Still in his teens, Paul works in a factory producing surgical appliances but becomes sick and spends his time with Miriam Leivers whom he falls in love with. Their love is made difficult by Miriam's intense and religious nature and the fondness Paul's mother has for him that is protective to the point of dependence. As Paul reaches his early twenties he becomes passionate and makes love to Miriam but this ecstasy spells the end for their relationship.
The latter stages of the novel concern Paul's next passion - Mrs. Clara Dawes - and her vengeful husband. In the end, with Mrs. Morel's slow death, we find that the closest and most meaningful bond is held between mother and son. The novel is notable for being the first English novel to be genuinely working-class in origin and focus.
©1988 D.H. Lawrence; cover design ©2003 Brian J. Killavey
"[A] book of rare excellence." (The New York Times Book Review)
It always amazes me that people can have such incredibly diverse opinions of the same book. You'd think good was good and bad was bad but... a guess a lot is in the eye ( or ear in this case ) of the beholder. Anyway, I totally agree with the last reviewer ("I believe the narrator's style and pacing works well") - the narrator was very laid back, but that's exactly what was needed. Overdramatizing would have ruined it. This is a reading not an overdone performance and, as such, it is done very well.
Somehow, I did not read this book as a young person and was happy to find it available at audible.com. I believe the narrator's style and pacing works well to depict the slow pace of life and almost suffocating relationships in a small English coal town. It reminds me of the narration of War and Peace, 60 wonderful hours immersed in a different time and place.
Sons and Lovers is not a "feel good" book. It is, in fact, a complex tragedy that lingers long after the listening experience is over. It is a powerful story with some amazing insights into the human condition. I was a bit put off by some of the reviews that praised the book but not the narrator. However, I listened to the sample and it sounded fine. I then got the book and thought the narration was quite good and appropriate for the novel.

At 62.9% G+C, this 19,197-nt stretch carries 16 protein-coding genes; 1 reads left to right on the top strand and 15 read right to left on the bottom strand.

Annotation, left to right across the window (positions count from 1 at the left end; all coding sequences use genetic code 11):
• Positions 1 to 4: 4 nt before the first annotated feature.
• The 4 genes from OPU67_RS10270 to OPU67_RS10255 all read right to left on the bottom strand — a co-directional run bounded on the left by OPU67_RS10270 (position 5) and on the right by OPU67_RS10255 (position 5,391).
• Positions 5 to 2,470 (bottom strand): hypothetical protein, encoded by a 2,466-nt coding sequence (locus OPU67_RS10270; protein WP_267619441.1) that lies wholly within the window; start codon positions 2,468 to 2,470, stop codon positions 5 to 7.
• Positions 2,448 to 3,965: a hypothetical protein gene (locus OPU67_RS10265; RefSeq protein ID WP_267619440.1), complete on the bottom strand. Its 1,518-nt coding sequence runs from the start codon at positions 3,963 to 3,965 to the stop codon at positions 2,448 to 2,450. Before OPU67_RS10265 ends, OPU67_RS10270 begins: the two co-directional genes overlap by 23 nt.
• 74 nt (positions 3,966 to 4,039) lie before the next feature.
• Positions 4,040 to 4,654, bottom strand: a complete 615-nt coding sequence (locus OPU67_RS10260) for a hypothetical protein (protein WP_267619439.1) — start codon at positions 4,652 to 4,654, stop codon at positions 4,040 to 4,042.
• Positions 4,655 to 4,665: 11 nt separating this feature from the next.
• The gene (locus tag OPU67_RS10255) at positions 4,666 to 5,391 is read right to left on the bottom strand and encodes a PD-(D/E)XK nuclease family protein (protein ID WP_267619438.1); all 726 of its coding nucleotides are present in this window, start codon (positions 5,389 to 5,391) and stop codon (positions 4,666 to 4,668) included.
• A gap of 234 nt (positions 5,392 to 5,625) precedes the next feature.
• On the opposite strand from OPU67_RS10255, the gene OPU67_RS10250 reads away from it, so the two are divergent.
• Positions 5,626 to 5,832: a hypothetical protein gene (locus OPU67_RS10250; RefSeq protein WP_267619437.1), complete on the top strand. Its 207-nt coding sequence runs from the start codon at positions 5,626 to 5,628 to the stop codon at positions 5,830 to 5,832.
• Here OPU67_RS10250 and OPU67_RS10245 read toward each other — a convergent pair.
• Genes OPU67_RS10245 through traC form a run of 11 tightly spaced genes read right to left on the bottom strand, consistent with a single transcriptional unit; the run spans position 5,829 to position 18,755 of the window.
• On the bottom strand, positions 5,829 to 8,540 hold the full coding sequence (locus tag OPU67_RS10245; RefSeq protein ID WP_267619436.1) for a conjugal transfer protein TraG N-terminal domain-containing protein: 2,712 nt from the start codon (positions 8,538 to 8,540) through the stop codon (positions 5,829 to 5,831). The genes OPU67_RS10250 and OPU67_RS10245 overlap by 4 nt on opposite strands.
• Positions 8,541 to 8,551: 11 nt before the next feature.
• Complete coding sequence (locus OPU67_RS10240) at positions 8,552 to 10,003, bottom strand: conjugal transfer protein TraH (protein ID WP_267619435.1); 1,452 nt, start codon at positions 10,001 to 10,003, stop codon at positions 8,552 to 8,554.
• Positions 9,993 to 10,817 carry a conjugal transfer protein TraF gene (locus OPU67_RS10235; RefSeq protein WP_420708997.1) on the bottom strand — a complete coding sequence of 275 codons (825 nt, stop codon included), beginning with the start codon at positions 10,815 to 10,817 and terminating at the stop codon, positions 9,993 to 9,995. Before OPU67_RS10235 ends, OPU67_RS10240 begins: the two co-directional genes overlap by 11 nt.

After waiting all these months with great excitement, I find this almost impossible to listen to, due to the disjointed and robotic narration. He sounds a lot like the computer generated voice on the NOAA weather radio. What a shame.
The reading of this wonderful masterpiece by this narrator is a complete abomination. It is appalling, not just for his interminable drone, but also for his constant, and unforgiveable, pronunciations. It is a miracle that he can be so off. If you are reading about D.H. Lawrence's beloved Derby, it MUST be pronounced Dar-by as the UK town is called, not the US way, Durr-by. That and his 'iraskible' for irascible, his appalling, appalling French, his murderous reading of the Derbyshire dialect. It is truly unforgiveable and at times complete nonsense. Maybe this narrator does not have a clue, he clearly doesn't. But what on earth are the producers thinking? Is this acceptable to them? Even closing your eyes and pretending you are reading the printed word will not help. I found myself shouting at the radio, driving along in the car, because the reading was so, so, so bad. I don't think in many years of listening to audio books I have come across one this bad. It should be withdrawn before any more damage is done. Sorry. But is it simply terrible.
I found that the narrator's reading style detracted from my enjoyment of the story. The narrator e nun ci a ted each syllable to such an exaggerated extent that it spoiled the flow of the narrative.
Don't botther with this version. The reader has all the emotional sensibility of someone reading the phone book
Mr. Killavey sounds as if he once had elocution lessons to suppress his New York borough accent. They didn't succeed.The novel cries out for a trained British actor familiar with British dialects and French pronunciation.This narrator lacks the competence to convey the novel with any grace, style, or authenticity. Beware that Jimcin label.
PLEASE heed these reviews - I've never yet read this book and I can't listen to this guy any more - I struggled through the 26+ hours of "Our Mutual Friend" only because I worked out a scheme to close my eyes and pretend I was reading the printed word, and because it quickly became clear that that novel was one of the great masterworks of English literature. 25" was all I could devote to this one & I'm actually going to write to Audible to complain directly. This reader is a menace.
"Wonderful story, spoilt by narration"
The choice of narrator has ruined this version for me. It's not that he's an American; he has completely mishandled the Nottingham accent and dialect. The dialogue is so stilted and mispronounced that it distracts and is almost incomprehensible. I'm very disappointed that this is the only full-length version available and would strongly recommend that you compare Robert Powell's masterful interpretation - sadly much abridged - with this voice that sounds like it belongs to a close relative of Prof. Steven Hawkings.
The story itself is wonderful - the relationships are so closely observed and described. Lawrence writes beautifully about pain and euphoria. I read this at school years ago; it made a huge impression on me then. Coming back to it I find new descriptions, episodes to marvel at. This novel speaks to me. Sad that I find myself reacting so strongly to the narration.
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